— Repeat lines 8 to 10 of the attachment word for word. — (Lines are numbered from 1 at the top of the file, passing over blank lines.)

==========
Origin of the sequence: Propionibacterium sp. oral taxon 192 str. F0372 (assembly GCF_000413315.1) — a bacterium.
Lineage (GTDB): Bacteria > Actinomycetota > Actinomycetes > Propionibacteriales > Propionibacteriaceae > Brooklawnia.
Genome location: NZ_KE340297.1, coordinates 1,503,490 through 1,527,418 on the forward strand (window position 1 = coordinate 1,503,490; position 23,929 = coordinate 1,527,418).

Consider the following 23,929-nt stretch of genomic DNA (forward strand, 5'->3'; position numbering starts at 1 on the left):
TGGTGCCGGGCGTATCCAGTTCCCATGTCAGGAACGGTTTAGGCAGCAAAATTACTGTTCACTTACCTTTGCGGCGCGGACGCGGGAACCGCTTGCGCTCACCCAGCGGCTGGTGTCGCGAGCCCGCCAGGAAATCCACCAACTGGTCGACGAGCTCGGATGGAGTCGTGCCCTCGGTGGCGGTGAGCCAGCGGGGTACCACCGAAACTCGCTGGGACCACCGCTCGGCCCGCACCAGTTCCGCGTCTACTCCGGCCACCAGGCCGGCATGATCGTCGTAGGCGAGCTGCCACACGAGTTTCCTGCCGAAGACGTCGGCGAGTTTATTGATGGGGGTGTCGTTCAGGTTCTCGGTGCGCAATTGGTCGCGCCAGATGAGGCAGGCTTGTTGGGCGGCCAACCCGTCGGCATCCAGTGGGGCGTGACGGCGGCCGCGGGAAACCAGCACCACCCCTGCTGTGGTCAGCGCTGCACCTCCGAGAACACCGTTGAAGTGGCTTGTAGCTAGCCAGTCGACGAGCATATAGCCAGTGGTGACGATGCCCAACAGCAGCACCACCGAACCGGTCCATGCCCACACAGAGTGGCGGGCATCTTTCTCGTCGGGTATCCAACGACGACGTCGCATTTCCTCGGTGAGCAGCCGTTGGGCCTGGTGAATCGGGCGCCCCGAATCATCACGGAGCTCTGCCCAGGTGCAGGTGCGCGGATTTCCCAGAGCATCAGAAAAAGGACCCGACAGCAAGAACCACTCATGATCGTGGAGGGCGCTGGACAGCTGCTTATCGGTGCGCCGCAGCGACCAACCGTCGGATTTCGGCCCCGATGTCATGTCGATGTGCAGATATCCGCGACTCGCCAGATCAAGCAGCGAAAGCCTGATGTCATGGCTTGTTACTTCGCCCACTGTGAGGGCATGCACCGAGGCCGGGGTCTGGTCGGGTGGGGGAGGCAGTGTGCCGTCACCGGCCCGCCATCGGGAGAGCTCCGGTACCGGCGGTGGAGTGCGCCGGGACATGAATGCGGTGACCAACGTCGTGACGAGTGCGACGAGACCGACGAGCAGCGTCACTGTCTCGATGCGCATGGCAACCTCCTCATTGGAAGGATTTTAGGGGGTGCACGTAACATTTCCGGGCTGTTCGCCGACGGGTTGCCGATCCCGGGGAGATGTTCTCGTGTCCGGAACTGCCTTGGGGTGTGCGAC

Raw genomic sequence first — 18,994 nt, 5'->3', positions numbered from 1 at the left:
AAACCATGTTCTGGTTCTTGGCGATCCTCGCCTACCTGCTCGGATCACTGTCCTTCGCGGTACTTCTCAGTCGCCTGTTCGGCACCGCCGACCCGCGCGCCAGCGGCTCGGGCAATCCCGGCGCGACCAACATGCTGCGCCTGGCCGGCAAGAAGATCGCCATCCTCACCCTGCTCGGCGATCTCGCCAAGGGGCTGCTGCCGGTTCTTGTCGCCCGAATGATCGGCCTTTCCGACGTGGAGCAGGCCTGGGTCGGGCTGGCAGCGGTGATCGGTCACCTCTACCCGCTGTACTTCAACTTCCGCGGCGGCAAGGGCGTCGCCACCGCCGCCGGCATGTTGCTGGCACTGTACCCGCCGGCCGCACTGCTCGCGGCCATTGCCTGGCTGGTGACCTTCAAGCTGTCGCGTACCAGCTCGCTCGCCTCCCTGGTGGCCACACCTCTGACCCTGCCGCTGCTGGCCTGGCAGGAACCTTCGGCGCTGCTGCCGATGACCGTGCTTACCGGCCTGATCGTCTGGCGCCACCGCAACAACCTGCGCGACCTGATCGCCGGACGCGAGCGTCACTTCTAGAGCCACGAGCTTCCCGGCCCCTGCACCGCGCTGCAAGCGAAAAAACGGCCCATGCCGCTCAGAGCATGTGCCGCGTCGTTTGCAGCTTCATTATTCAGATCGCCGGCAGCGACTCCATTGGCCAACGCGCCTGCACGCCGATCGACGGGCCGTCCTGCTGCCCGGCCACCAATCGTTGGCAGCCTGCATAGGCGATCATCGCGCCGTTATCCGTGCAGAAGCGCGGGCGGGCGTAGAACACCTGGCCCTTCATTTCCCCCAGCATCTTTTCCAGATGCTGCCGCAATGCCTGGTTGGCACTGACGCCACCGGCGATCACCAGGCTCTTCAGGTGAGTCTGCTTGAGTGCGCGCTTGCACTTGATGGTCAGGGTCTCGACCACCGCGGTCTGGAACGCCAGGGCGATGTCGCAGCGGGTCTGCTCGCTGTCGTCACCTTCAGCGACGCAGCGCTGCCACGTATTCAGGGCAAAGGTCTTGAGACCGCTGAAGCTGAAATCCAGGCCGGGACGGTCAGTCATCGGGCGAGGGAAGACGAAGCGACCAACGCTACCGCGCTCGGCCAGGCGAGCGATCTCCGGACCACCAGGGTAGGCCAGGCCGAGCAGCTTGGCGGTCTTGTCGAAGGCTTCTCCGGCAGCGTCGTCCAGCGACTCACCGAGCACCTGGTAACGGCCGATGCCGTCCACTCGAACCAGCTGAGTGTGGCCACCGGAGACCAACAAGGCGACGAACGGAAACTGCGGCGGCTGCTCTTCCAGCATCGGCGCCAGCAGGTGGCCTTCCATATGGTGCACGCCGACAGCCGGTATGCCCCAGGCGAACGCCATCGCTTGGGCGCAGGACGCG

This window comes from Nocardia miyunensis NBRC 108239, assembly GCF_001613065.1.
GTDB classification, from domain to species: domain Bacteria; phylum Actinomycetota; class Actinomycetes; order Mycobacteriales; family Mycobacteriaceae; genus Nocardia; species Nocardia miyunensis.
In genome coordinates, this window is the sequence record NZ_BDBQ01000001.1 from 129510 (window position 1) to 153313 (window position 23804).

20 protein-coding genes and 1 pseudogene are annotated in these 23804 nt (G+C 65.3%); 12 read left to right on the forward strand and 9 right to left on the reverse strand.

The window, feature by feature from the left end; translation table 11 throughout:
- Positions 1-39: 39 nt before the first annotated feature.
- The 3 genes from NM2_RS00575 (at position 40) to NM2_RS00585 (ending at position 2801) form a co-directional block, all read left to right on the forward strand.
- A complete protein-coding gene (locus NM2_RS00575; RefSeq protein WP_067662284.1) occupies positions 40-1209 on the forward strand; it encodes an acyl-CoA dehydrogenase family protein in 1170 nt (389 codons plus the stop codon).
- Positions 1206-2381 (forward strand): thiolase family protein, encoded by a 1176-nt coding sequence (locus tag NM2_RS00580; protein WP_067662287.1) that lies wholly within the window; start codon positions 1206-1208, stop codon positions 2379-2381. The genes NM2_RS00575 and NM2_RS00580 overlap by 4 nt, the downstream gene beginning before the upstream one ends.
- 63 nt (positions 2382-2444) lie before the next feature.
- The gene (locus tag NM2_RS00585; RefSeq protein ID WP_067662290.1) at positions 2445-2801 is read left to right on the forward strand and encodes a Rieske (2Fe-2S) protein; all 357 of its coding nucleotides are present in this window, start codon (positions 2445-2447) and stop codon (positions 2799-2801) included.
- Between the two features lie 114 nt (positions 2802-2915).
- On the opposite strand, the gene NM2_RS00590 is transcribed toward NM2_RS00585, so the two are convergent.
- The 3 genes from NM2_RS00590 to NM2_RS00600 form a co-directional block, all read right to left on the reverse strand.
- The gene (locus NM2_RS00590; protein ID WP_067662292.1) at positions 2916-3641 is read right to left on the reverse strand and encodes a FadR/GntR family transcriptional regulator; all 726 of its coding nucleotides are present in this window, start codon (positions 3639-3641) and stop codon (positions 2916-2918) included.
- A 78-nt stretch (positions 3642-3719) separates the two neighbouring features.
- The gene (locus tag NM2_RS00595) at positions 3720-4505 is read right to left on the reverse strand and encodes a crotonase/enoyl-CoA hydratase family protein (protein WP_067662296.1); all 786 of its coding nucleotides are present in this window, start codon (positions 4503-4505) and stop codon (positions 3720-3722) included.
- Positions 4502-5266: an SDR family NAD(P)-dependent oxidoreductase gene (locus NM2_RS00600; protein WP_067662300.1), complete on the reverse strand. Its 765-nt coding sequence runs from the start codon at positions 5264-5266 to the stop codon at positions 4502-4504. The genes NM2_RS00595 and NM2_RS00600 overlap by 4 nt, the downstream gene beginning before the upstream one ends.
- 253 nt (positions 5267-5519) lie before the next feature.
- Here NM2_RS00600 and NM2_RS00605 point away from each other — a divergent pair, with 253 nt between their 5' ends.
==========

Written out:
This window comes from Nocardia miyunensis NBRC 108239, assembly GCF_001613065.1.
GTDB classification, from domain to species: domain Bacteria; phylum Actinomycetota; class Actinomycetes; order Mycobacteriales; family Mycobacteriaceae; genus Nocardia; species Nocardia miyunensis.
In genome coordinates, this window is the sequence record NZ_BDBQ01000001.1 from 129510 (window position 1) to 153313 (window position 23804).